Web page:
Video Game Modes: A new way to think about products and customers

A product development framework I’ve been thinking through lately

I’ve been getting back into video games recently and this re-emerging habit has caused me to think about video game modes as a product development framework. The typical video game modes are Easy, Medium And Hard. The specific names of the modes may vary from game to game, but they generally map to these difficulty levels.

If you’ve ever played a video game, you know that these game modes describe the skills and experiences necessary to beat the video game on that mode. Easy mode tends to offer more lives and less intense gameplay, Medium intensifies the gameplay and so and so forth. As you master the video game on one game mode, you’re incentivized to play it again at the next highest mode.

Due to increased gaming, I’m seeing a connection between how video game designers design games with varying game modes and how great product development teams should be thinking about building their software products for customers with varying skill-sets and experience levels. If you have customers of varying skill-sets and experience levels, you should try building your products from the lens of video game modes.

Share

Frameworks and Opportunities

What does it look like to build products or features using the “Video Game Modes” framework? Here’s an example:

  • Easy - educate your customers that are new to your product and industry and give them guardrails. New things can be daunting.

  • Medium - help your customers level up in expertise and goal-setting.

  • Hard - fix gaps in established workflows & optimize for outcomes. Don't be a bottleneck!

One thing product development teams tend to do is build for a core customer who has a certain level of skill and industry experience. As the company, its products and customers scale, the level of skill and industry experience needed to adeptly use the company’s products grows in parallel. This is known as going upmarket. Most successful B2B companies go down this path in search of growth opportunities.

Growth opportunities can be found not only upmarket, but downmarket as well. In this context, downmarket means the part of the market where potential customers who may not be ready or experienced enough for your product reside. If you take the downmarket path, your objective should be to build “upstream” products or features on Easy mode.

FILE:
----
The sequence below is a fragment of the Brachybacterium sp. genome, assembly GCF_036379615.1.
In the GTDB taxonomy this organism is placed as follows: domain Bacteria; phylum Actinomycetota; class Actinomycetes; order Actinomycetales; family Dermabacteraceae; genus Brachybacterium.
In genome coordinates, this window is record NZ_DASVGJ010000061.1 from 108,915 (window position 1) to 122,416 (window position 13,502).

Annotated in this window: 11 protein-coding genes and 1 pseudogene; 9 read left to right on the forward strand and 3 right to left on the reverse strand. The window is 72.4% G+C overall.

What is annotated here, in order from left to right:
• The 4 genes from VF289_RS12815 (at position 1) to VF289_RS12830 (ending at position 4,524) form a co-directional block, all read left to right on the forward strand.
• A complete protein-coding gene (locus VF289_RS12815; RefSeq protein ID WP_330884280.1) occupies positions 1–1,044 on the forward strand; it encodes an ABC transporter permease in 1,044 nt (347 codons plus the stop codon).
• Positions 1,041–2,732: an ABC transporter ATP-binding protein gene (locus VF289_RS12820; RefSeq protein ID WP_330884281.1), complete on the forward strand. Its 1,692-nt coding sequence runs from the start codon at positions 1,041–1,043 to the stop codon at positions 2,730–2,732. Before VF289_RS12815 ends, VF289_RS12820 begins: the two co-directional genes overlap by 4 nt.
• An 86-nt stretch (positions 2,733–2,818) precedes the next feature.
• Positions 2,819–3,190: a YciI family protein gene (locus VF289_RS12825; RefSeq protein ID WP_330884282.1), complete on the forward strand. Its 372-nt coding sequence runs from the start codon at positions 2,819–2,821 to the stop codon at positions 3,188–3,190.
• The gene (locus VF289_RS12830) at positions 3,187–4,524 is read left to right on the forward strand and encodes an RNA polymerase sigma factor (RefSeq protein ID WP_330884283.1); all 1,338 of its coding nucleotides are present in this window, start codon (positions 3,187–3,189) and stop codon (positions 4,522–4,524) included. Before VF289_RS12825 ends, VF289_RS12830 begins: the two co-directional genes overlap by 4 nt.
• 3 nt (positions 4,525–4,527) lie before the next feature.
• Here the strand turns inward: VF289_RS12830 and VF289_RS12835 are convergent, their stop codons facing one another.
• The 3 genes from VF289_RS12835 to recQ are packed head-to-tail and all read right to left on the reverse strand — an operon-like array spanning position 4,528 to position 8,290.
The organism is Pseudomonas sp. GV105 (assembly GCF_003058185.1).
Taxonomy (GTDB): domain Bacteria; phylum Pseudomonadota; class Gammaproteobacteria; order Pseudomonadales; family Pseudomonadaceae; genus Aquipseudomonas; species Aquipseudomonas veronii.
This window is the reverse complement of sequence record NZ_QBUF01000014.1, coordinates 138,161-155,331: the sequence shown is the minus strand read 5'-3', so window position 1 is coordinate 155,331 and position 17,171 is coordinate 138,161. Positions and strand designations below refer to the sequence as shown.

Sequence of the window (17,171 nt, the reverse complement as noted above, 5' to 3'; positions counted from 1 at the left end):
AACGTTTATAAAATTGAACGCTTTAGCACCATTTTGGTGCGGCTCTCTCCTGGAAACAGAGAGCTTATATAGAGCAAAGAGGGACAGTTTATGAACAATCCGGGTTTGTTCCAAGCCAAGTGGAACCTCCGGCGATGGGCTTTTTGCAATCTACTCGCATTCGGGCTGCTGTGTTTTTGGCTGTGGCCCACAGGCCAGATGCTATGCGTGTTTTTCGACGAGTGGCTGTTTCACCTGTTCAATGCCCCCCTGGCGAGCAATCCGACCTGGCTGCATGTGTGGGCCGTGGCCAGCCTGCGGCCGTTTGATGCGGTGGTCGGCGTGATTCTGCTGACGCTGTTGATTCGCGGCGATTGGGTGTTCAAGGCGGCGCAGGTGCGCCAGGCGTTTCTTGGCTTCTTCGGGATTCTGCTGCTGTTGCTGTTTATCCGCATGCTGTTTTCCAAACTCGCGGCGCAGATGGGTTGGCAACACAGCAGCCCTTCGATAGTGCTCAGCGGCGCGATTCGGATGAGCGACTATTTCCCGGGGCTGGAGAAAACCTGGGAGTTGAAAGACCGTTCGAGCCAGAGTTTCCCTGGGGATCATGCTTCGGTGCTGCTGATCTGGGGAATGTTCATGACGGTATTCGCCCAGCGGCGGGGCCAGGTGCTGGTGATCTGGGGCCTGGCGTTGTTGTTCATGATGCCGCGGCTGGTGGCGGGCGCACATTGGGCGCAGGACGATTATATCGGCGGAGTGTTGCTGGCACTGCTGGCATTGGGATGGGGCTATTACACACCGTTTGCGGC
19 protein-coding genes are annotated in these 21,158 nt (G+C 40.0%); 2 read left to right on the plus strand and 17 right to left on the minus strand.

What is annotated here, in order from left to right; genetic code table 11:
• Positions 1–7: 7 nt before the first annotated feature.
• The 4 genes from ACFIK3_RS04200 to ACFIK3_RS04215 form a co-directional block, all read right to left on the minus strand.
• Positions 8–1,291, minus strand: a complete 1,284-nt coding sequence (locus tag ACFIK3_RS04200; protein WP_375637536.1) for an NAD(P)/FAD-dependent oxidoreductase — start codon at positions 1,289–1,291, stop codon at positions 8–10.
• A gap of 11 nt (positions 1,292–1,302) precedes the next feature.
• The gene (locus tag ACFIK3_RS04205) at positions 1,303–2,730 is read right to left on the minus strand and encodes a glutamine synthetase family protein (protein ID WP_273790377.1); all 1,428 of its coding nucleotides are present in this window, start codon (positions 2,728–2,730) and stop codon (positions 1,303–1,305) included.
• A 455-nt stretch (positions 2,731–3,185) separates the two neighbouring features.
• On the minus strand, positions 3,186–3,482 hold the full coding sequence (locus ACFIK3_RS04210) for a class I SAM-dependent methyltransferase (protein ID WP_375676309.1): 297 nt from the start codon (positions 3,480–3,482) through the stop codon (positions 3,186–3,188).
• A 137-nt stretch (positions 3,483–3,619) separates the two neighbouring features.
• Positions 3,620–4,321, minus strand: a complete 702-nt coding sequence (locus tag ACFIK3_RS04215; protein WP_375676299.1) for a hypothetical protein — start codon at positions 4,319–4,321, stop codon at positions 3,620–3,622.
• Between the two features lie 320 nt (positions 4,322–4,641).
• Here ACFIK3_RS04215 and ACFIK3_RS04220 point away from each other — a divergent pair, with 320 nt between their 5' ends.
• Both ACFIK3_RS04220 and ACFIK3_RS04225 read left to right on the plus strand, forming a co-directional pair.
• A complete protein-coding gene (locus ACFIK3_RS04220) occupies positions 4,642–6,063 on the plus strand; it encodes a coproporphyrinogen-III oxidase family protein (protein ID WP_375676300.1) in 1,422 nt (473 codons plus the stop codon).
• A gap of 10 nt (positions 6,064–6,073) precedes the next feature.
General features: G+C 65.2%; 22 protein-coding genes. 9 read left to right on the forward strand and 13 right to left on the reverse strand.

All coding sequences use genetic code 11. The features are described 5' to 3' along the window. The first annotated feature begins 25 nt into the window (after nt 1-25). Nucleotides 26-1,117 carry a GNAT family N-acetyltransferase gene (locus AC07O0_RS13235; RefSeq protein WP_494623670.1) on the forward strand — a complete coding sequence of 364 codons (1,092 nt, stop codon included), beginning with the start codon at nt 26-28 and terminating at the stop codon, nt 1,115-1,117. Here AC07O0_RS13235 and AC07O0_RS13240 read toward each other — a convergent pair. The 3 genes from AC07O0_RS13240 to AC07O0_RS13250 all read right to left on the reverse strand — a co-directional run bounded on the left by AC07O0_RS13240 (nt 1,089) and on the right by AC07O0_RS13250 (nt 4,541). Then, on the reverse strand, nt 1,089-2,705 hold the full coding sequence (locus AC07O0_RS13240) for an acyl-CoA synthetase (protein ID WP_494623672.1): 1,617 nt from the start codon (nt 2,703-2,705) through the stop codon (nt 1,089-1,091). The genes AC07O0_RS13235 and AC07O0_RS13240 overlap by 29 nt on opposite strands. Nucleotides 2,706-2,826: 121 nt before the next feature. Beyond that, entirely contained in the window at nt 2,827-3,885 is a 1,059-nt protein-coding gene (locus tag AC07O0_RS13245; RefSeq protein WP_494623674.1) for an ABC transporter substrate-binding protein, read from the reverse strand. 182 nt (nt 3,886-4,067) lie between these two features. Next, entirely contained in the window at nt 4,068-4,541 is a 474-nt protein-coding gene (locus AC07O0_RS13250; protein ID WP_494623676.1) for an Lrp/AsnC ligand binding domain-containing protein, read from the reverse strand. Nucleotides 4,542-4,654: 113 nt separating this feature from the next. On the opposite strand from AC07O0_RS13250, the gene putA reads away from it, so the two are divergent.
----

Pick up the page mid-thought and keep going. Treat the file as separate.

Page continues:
Upstream products are products geared towards downmarket customers that solve an acute problem. Once these customers adopt the upstream product, you actually create more of your core or target customers.

The goal of Easy mode product development is to build for your customer’s inexperience and help them gain experience while using your product.

Share

Video Game Mode Examples

Stripe Atlas is an example of building an upstream product in Easy mode. Atlas offers software developers with a product idea a simple way to incorporate their company, set up a small business bank account and access to AWS credits, all from the comfort of their Stripe dashboard. Now these developers are onboarded to Stripe’s platform and incentivized to build their products and, long term, their company using Stripe’s offerings.

Another example is Finix’s Flex product, which is an entry-level payments facilitation service for companies new to monetizing their payments volume and that don’t yet meet the payments volume requirements for Finix’s core product. Here’s Finix CEO Richie Serna describing why his team built Flex and how it benefits its downmarket customers (via Sar Haribhakti’s great fintech newsletter)

We thought most of our customers would be more established companies with a deep payments bench. We mistakenly assumed companies would want basic payments acceptance at first & not think deeply about payments strategy until further down the road. However, we see that more & more companies want to work with us as soon as they launch because they want to have a payments strategy from Day One. We responded to this early-stage-company demand by launching Flex, our integrated payments product that supports companies just learning how to manage payments internally. Once they’ve fine-tuned their processes with payments processes with Flex, they can then seamlessly graduate to Core, our full payment facilitator platform.

I think Video Game Modes as product development framework has legs and would love to hear about any other companies, B2B or consumer, that our approaching product development this way. Please share any companies doing this in the comments!